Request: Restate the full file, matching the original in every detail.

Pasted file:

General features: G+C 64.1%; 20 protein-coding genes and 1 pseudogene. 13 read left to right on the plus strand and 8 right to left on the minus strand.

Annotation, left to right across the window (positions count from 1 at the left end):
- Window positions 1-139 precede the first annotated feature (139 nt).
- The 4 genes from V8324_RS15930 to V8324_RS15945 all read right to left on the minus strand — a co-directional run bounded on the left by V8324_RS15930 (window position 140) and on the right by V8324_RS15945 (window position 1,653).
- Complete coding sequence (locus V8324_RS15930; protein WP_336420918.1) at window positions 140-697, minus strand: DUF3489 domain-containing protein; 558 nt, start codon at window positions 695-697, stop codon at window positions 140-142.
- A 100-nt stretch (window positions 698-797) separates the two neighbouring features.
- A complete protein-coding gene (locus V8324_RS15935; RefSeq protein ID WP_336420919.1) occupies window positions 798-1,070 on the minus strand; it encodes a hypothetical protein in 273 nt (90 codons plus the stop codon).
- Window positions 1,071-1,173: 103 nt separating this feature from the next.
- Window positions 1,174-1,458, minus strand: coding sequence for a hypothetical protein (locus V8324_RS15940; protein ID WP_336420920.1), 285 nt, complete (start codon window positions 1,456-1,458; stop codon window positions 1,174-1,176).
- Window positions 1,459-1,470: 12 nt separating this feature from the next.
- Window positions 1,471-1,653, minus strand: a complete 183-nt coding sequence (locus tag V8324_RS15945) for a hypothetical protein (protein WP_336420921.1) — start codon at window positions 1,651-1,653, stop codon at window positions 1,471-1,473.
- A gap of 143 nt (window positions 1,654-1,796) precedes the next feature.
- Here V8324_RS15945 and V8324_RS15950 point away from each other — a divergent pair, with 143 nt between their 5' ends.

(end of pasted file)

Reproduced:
General features: G+C 64.1%; 20 protein-coding genes and 1 pseudogene. 13 read left to right on the plus strand and 8 right to left on the minus strand.

Annotation, left to right across the window (positions count from 1 at the left end):
- Window positions 1-139 precede the first annotated feature (139 nt).
- The 4 genes from V8324_RS15930 to V8324_RS15945 all read right to left on the minus strand — a co-directional run bounded on the left by V8324_RS15930 (window position 140) and on the right by V8324_RS15945 (window position 1,653).
- Complete coding sequence (locus V8324_RS15930; protein WP_336420918.1) at window positions 140-697, minus strand: DUF3489 domain-containing protein; 558 nt, start codon at window positions 695-697, stop codon at window positions 140-142.
- A 100-nt stretch (window positions 698-797) separates the two neighbouring features.
- A complete protein-coding gene (locus V8324_RS15935; RefSeq protein ID WP_336420919.1) occupies window positions 798-1,070 on the minus strand; it encodes a hypothetical protein in 273 nt (90 codons plus the stop codon).
- Window positions 1,071-1,173: 103 nt separating this feature from the next.
- Window positions 1,174-1,458, minus strand: coding sequence for a hypothetical protein (locus V8324_RS15940; protein ID WP_336420920.1), 285 nt, complete (start codon window positions 1,456-1,458; stop codon window positions 1,174-1,176).
- Window positions 1,459-1,470: 12 nt separating this feature from the next.
- Window positions 1,471-1,653, minus strand: a complete 183-nt coding sequence (locus tag V8324_RS15945) for a hypothetical protein (protein WP_336420921.1) — start codon at window positions 1,651-1,653, stop codon at window positions 1,471-1,473.
- A gap of 143 nt (window positions 1,654-1,796) precedes the next feature.
- Here V8324_RS15945 and V8324_RS15950 point away from each other — a divergent pair, with 143 nt between their 5' ends.